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Some foods are questionable: Gluten

January 9th, 2018 | no comments

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Last week, I began the discussion on questionable foods with dairy. This week, in Universal Truth #6: Some foods are questionable, I’m continuing the conversation with gluten, an often confusing and misunderstood subject.

GLUTEN

Make no mistake, just because a product is labeled “gluten free”, does not necessarily make it healthy. Unfortunately, clever marketing tactics will have you, the well-meaning consumer, believe that the absence of gluten in a food automatically qualifies it as a healthy choice. On one hand this is true, after all, fresh herbs and spices, fruits, vegetables, nuts, seeds and fresh meat and seafood are all naturally free of gluten. But of course, you aren’t likely to see them boasting about it. They don’t have to! On the other hand, many gluten free products are heavily processed and coated in sugar and/or salt (think gluten free doughnuts!).

What exactly is gluten anyways? Gluten is the protein found in wheat, rye, barley, spelt and non-gluten free oats. It’s also found in processed foods containing these ingredients, such as bread, cereal, pasta, pancakes, pizza, bakery and other sugar-loaded, nutrient-void foods. I’m sure you agree that the simple act of minimizing gluten-containing products like cake and cookies, can only mean positive things for your health. Of course this holds true only if you aren’t swapping them out for gluten free cake and cookies. Remember, these still contain just as much sugar!

Gluten causes a whole spectrum of problems for many people, ranging from non-celiac gluten sensitivity, to celiac disease, an autoimmune condition where ingestion of gluten leads to damage in the small intestine, creating symptoms such as iron deficiency anemia, joint pain, depression, anxiety, fatigue and migraines.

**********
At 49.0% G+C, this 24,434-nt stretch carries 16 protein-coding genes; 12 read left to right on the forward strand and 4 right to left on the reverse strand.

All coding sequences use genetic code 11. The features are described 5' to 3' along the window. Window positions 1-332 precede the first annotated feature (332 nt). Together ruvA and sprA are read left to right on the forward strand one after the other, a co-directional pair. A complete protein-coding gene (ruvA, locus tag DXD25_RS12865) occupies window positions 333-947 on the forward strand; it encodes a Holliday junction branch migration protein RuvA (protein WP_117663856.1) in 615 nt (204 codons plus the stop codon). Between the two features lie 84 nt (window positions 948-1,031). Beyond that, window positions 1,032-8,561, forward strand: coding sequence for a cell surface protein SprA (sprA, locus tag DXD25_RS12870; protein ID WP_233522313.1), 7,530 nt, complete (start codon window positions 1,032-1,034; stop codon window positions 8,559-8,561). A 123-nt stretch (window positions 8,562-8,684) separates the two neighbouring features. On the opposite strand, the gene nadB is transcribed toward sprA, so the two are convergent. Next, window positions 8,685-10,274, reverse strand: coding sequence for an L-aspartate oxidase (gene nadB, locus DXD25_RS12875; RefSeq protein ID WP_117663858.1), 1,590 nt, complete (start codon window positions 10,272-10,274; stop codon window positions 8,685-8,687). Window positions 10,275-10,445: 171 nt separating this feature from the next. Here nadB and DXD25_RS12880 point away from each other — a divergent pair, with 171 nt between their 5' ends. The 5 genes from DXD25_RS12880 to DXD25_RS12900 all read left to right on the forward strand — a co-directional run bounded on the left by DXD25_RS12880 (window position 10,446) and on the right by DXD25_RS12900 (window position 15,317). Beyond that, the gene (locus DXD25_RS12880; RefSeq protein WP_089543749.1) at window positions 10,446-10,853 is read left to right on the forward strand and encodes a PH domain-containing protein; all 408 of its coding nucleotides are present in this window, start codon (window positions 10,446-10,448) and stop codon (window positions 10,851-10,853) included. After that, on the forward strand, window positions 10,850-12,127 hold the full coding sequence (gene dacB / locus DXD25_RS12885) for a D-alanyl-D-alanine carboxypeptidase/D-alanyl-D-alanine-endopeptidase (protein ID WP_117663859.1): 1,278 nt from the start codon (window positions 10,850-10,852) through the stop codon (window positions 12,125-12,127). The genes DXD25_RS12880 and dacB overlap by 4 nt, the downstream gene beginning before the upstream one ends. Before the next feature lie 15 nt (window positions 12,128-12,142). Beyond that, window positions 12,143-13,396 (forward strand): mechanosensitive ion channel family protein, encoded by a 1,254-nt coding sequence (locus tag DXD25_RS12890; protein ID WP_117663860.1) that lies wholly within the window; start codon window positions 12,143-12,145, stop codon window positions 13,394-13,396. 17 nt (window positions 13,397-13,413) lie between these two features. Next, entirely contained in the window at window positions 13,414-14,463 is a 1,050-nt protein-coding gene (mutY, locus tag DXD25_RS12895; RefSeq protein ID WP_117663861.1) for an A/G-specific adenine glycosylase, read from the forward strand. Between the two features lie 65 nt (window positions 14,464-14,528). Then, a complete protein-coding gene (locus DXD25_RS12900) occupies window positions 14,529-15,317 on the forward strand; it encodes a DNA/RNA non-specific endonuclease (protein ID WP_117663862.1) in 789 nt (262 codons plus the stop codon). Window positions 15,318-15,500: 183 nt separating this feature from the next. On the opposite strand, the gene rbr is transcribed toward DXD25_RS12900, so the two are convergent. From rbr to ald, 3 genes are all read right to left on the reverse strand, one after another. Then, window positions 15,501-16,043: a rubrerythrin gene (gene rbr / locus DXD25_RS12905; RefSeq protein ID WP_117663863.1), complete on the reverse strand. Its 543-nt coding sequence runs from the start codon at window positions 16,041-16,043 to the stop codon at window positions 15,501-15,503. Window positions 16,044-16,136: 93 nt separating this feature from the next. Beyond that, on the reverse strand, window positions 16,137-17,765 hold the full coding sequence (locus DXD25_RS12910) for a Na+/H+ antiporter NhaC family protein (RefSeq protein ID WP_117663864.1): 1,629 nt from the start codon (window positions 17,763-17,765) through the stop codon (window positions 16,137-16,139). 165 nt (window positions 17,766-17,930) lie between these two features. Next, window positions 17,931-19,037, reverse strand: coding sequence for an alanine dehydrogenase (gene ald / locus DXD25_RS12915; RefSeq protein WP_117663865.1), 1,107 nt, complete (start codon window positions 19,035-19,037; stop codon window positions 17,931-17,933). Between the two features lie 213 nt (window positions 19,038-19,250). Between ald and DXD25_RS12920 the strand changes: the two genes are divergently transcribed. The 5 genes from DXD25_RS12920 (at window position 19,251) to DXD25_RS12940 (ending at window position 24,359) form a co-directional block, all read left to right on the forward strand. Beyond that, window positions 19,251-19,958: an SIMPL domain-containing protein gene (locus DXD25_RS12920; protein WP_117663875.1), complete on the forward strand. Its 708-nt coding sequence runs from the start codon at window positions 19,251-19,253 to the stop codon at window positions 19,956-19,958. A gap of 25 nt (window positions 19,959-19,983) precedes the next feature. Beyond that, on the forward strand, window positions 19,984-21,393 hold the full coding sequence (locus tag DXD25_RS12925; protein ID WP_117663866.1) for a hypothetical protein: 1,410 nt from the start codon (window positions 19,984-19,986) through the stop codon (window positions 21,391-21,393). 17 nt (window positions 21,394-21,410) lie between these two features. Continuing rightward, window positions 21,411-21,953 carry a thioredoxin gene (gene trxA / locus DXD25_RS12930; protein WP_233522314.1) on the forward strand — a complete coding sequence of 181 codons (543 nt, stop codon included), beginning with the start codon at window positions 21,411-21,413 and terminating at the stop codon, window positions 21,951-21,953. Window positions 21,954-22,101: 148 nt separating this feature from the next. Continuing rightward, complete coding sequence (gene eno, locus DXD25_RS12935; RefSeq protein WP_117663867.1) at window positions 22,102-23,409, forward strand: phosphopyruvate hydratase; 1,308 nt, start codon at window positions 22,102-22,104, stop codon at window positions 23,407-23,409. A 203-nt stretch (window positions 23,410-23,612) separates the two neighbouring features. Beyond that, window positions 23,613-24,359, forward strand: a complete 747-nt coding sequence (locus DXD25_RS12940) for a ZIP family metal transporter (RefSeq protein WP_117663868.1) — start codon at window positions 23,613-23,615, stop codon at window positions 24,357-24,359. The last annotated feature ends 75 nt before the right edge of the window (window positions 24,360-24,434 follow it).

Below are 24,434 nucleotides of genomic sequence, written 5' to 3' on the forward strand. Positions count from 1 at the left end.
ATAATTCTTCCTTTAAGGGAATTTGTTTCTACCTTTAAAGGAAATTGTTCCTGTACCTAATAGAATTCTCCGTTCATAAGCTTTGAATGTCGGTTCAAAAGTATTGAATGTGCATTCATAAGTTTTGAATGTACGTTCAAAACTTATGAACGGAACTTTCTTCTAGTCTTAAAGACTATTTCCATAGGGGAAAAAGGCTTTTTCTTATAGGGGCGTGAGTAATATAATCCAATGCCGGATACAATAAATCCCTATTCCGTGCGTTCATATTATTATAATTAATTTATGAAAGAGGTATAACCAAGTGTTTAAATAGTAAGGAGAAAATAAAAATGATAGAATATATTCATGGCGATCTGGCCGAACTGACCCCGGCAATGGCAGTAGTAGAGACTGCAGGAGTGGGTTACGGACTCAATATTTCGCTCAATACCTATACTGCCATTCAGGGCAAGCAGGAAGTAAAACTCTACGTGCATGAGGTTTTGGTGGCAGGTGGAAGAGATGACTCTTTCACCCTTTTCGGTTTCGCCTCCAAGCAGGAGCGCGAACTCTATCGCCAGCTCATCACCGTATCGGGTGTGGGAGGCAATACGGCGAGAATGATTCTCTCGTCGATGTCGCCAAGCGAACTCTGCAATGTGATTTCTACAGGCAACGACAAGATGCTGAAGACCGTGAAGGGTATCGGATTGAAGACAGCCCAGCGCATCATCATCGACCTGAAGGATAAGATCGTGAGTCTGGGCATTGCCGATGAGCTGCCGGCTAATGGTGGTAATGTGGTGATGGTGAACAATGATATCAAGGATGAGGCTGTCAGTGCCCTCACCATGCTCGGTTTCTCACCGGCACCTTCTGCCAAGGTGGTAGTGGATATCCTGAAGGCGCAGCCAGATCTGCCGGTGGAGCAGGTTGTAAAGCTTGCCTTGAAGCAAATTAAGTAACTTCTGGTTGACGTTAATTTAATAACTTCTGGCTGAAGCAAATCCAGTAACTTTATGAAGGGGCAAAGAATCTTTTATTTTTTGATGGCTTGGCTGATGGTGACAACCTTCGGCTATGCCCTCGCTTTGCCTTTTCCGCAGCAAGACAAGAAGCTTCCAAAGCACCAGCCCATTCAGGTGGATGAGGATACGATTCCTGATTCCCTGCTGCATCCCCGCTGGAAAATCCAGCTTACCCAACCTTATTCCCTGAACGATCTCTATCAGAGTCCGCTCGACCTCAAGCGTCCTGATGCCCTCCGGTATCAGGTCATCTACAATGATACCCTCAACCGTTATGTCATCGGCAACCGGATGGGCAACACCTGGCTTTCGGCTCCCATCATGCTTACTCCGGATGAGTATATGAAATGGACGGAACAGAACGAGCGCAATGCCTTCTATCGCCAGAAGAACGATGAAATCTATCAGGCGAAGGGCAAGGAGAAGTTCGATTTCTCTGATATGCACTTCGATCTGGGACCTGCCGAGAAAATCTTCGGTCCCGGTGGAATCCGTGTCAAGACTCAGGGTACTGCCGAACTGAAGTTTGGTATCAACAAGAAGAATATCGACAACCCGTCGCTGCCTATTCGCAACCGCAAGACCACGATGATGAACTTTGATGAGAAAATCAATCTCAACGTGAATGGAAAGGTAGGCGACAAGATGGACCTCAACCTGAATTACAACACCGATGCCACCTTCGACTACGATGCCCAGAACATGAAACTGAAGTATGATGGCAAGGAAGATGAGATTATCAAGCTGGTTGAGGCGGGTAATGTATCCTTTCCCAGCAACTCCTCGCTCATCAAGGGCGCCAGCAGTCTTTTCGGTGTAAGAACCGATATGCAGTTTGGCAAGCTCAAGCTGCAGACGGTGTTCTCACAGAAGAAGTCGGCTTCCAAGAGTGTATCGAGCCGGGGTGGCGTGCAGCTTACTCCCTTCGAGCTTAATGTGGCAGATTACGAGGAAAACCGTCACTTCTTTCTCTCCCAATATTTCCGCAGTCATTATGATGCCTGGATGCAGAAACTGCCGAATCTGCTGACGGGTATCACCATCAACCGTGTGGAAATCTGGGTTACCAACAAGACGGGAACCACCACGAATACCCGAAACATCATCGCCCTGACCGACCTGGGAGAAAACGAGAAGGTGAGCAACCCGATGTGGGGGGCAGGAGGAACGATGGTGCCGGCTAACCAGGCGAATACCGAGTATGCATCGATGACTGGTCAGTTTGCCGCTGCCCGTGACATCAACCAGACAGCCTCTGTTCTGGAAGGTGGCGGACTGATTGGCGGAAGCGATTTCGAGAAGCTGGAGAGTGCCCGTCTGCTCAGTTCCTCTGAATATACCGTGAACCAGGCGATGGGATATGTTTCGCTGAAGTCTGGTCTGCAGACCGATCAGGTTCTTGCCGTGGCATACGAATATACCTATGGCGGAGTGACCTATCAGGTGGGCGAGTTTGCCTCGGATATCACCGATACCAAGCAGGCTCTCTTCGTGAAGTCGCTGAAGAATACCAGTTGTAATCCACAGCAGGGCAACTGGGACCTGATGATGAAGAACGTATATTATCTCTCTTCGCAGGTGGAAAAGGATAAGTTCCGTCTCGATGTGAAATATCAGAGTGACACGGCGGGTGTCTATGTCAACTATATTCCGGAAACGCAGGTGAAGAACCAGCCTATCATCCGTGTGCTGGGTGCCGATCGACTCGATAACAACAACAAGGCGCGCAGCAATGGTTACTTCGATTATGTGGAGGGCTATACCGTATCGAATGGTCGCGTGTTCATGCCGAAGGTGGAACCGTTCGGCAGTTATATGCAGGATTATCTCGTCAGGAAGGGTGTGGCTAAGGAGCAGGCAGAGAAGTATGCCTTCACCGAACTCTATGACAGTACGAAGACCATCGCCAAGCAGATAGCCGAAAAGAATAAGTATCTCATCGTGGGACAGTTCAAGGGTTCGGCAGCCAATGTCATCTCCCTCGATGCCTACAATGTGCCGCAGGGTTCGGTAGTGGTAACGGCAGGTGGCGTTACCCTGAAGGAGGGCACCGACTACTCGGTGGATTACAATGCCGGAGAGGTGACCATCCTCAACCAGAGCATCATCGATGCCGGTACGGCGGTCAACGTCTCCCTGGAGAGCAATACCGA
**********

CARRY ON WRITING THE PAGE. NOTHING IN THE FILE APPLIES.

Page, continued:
Hybridization of wheat grown in the United States has changed the quality and type of proteins and starches in wheat, creating a higher gluten content than ever before. The result is an overwhelming increase in the diagnosis of celiac disease and gluten intolerance.

Understand that food allergies and sensitivities create an inflammatory state in the body, leading to weight gain and insulin resistance. So if you suspect you are intolerant of gluten, it would be wise to eliminate if for a six-week trial to see if your blood glucose numbers and weight improve. This also holds true for other common food allergies and sensitivities, like dairy.

I made a personal choice a few years ago to eliminate gluten from my diet for a period of time just to see what happened. I didn’t have an allergy or anything, I was just curious. After all, you don’t know what you don’t know. The result was a very subtle, yet noticeable difference in my brain health, meaning I experienced an improved mood, had more clarity and less “brain fog.” My ability to concentrate was markedly improved too! The funny part about it was, I didn’t even realize I had a problem focusing until I didn’t have a problem focusing. I also noticed less stiffness in my joints.

For all of these reasons, I still maintain a relatively gluten free diet, making the occasional exception on holidays, where I enjoy a Christmas cookie or two, and a maple-frosted doughnut from my favorite doughnut shop on my birthday.

Next week I will share my thoughts and tips on alcohol, the final questionable substance in this series.

 

Mel’s weekly food pick:
Explore Cuisine Organic Bean Pastas